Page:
Detailed information on the exhibits, research projects, and programs tailored for journalists. For more information or questions please contact Burke Museum Public Relations.
August 05, 2008
Birds in your backyard depend on contested but critical Arctic National Wildlife Refuge for survival
Migration is one of nature’s greatest wonders—each year millions of birds travel great lengths, sometimes across the globe, to find feeding and breeding grounds. Many of the birds in your own backyard come to the Puget Sound from around the world, often on their way either to or from the north coast of Alaska.
A new environmental photography exhibit at Seattle’s Burke Museum explores the phenomenon of bird migration to the Arctic National Wildlife Refuge, a region that is environmentally crucial to the survival of over 190 bird species, yet is a hotbed for political controversy.
Arctic Wings: Miracle of Migration opens Sept. 13 at the Burke Museum and closes Dec. 31. Featuring the work of award-winning photographers Subhankar Banerjee, Michio Hoshino, Mark Wilson, Arthur Morris, Hugh Rose, Paul Bannick, and Brad Winn, Arctic Wings presents over 30 color photographs that capture the global bird biodiversity abundantly represented in the Arctic National Wildlife Refuge ecosystem.
Birds from across six continents and all 50 United States migrate to the refuge annually to take advantage of the 24-hour Arctic summer daylight and plentiful, rich food sources. Hundreds of thousands of birds nest on the coastal plain of Alaska during breeding season, mating and storing up fat for the long migration to southern wintering grounds.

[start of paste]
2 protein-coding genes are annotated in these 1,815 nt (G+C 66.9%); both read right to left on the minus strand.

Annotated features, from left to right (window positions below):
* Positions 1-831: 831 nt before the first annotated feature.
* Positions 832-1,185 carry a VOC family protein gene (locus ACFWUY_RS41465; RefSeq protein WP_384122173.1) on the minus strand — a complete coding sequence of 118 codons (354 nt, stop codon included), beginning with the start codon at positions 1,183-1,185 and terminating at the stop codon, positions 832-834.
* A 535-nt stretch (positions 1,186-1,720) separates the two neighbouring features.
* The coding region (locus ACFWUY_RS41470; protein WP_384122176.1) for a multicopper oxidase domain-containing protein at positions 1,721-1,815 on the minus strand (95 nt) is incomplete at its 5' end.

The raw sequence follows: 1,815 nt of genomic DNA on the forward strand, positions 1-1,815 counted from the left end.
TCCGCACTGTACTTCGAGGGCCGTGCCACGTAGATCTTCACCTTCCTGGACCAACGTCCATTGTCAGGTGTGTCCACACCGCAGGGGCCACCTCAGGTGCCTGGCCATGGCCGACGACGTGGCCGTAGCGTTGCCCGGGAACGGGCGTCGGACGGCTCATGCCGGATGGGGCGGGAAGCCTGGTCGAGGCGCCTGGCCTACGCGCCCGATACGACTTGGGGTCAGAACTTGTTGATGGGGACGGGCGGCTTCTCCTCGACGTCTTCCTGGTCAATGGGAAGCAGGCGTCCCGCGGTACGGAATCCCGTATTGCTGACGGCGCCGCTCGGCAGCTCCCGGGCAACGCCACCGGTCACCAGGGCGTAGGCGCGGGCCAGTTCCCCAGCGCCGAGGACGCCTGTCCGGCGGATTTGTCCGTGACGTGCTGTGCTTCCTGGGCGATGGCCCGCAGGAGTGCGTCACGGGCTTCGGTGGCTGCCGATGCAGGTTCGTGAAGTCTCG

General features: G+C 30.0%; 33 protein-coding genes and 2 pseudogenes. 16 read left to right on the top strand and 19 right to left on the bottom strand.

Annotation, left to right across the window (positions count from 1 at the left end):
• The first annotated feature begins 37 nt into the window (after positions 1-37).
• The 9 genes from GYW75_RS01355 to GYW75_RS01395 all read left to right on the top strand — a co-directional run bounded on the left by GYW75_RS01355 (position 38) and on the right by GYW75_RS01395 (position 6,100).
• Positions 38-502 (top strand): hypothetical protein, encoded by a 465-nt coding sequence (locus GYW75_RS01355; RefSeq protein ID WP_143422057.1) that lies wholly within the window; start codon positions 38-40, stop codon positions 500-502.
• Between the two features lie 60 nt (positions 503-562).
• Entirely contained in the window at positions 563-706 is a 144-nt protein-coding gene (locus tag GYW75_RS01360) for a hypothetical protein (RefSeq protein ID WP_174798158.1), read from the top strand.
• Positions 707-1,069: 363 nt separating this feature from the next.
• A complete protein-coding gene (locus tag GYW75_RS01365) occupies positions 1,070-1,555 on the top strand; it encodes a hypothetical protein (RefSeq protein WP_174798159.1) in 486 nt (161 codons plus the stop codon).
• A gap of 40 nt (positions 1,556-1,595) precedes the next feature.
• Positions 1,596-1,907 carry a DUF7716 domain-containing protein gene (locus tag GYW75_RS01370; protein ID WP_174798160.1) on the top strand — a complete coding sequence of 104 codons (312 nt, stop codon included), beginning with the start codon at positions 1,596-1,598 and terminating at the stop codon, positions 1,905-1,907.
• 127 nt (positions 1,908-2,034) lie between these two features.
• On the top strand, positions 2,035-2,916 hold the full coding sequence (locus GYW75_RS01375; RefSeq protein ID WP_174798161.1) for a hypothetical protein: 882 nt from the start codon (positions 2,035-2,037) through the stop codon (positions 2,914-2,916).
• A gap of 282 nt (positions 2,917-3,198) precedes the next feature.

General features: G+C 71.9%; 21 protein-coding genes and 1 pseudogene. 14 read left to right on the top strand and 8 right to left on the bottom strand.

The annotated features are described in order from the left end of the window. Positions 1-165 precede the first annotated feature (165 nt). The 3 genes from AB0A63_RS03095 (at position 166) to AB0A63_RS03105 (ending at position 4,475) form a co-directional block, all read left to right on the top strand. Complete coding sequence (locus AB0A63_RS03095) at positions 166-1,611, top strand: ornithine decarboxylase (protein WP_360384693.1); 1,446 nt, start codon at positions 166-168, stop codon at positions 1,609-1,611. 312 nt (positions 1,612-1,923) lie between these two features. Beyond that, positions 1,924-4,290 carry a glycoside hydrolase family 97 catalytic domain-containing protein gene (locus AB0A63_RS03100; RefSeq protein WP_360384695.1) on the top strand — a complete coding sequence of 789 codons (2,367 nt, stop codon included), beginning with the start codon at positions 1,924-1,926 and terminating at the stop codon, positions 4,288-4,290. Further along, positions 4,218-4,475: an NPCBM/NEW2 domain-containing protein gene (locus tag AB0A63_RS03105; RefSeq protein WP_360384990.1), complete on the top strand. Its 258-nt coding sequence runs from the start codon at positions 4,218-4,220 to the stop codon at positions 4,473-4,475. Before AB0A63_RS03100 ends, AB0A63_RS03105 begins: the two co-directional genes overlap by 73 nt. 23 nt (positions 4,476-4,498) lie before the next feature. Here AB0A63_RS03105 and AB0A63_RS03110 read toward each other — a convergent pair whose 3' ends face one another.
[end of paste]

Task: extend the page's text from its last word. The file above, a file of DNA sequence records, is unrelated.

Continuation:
Critical to the survival of global wildlife, the Arctic National Wildlife Refuge has also been identified as a prime oil drilling location, placing the Arctic Refuge directly at the center of heated environmental debates. Arctic Wings highlights the incredibly important biodiversity of this threatened region.
Arctic Wings: Miracle of Migration was organized by the Burke Museum in partnership with Braided River, the conservation imprint of The Mountaineers Books, with help from The Manomet Center for Conservation Sciences, Massachusetts. This exhibit will tour nationally following its debut at the Burke Museum, joining another critical wildlife issue-themed exhibits, The Last Polar Bear: Facing the Truth of a Warming World,which is also on view at the Burke through the end of the year.
Major support for the exhibition has been provided by Tom and Sonya Campion, Hugh and Jane Ferguson Foundation, and Peach Foundation. Additional support has been provided by The Paul G. Allen Family Foundation, Jiji Foundation, Kongsgaard-Goldman Foundation, The Norcliffe Foundation, and Wilberforce Foundation.
Arctic Wings: Opening Day
Sun., Sept. 14, 2008
10 am – 4 pm
Celebrate the opening of Arctic Wings: Miracle of Migration and learn about the migratory birds featured in this exhibit. Stephen Brown, editor of Arctic Wings, the book that inspired the exhibit, will be speaking along with Debbi Miller, Alaskan author of illustrated nature books, and Marilyn Heiman, founding director of the Boreal Songbird initiative. Ornithologists will be on hand with a selection of Arctic birds from the Burke collection.
Book Signing and Lecture: The Owl and the Woodpecker
Lecture by Paul Bannick
Wed.,Nov. 12, 2008, 7 pm
Seattle-based naturalist and award-winning photographer Paul Bannick will present a slide show, lecture, and sign his new book, The Owl and the Woodpecker: Encounters with North America’s Most Iconic Birds. His book is a unique blend of personal field notes, rich natural history, and stunning photographs. Tickets are available starting Oct. 1, 2008 through the Burke; $5 for Burke members and $8 for the general public.
FOR IMMEDIATE RELEASE
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